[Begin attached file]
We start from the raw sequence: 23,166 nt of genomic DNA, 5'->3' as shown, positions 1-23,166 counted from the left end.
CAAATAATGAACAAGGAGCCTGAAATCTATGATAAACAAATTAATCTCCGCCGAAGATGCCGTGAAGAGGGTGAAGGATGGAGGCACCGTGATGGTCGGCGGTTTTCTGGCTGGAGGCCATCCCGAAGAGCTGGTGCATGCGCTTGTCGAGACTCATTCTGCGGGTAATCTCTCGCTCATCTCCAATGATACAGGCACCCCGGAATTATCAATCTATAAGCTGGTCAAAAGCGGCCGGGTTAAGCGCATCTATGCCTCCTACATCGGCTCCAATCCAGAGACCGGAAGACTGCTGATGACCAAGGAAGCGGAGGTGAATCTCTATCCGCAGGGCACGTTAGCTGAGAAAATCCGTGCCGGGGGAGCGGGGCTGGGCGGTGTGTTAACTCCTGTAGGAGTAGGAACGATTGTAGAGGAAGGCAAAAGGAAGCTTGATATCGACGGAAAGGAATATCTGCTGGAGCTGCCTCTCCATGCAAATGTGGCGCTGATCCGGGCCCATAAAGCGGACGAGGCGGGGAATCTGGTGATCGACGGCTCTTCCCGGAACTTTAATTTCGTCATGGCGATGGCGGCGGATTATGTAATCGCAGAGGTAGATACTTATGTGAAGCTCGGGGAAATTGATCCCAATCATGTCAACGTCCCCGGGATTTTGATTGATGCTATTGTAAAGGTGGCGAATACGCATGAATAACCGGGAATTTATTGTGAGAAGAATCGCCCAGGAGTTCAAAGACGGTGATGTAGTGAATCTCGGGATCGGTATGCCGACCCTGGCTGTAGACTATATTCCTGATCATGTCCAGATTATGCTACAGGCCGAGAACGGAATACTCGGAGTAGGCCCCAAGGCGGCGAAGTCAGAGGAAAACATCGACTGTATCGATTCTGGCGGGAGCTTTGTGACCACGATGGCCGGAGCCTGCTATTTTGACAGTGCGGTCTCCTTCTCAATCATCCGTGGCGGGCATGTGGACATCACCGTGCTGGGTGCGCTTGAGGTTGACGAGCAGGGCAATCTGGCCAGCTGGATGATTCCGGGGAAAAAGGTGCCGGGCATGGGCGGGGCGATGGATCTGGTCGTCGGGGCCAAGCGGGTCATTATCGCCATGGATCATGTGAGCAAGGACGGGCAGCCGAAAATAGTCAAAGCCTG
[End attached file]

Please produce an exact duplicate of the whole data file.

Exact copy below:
We start from the raw sequence: 23,166 nt of genomic DNA, 5'->3' as shown, positions 1-23,166 counted from the left end.
CAAATAATGAACAAGGAGCCTGAAATCTATGATAAACAAATTAATCTCCGCCGAAGATGCCGTGAAGAGGGTGAAGGATGGAGGCACCGTGATGGTCGGCGGTTTTCTGGCTGGAGGCCATCCCGAAGAGCTGGTGCATGCGCTTGTCGAGACTCATTCTGCGGGTAATCTCTCGCTCATCTCCAATGATACAGGCACCCCGGAATTATCAATCTATAAGCTGGTCAAAAGCGGCCGGGTTAAGCGCATCTATGCCTCCTACATCGGCTCCAATCCAGAGACCGGAAGACTGCTGATGACCAAGGAAGCGGAGGTGAATCTCTATCCGCAGGGCACGTTAGCTGAGAAAATCCGTGCCGGGGGAGCGGGGCTGGGCGGTGTGTTAACTCCTGTAGGAGTAGGAACGATTGTAGAGGAAGGCAAAAGGAAGCTTGATATCGACGGAAAGGAATATCTGCTGGAGCTGCCTCTCCATGCAAATGTGGCGCTGATCCGGGCCCATAAAGCGGACGAGGCGGGGAATCTGGTGATCGACGGCTCTTCCCGGAACTTTAATTTCGTCATGGCGATGGCGGCGGATTATGTAATCGCAGAGGTAGATACTTATGTGAAGCTCGGGGAAATTGATCCCAATCATGTCAACGTCCCCGGGATTTTGATTGATGCTATTGTAAAGGTGGCGAATACGCATGAATAACCGGGAATTTATTGTGAGAAGAATCGCCCAGGAGTTCAAAGACGGTGATGTAGTGAATCTCGGGATCGGTATGCCGACCCTGGCTGTAGACTATATTCCTGATCATGTCCAGATTATGCTACAGGCCGAGAACGGAATACTCGGAGTAGGCCCCAAGGCGGCGAAGTCAGAGGAAAACATCGACTGTATCGATTCTGGCGGGAGCTTTGTGACCACGATGGCCGGAGCCTGCTATTTTGACAGTGCGGTCTCCTTCTCAATCATCCGTGGCGGGCATGTGGACATCACCGTGCTGGGTGCGCTTGAGGTTGACGAGCAGGGCAATCTGGCCAGCTGGATGATTCCGGGGAAAAAGGTGCCGGGCATGGGCGGGGCGATGGATCTGGTCGTCGGGGCCAAGCGGGTCATTATCGCCATGGATCATGTGAGCAAGGACGGGCAGCCGAAAATAGTCAAAGCCTG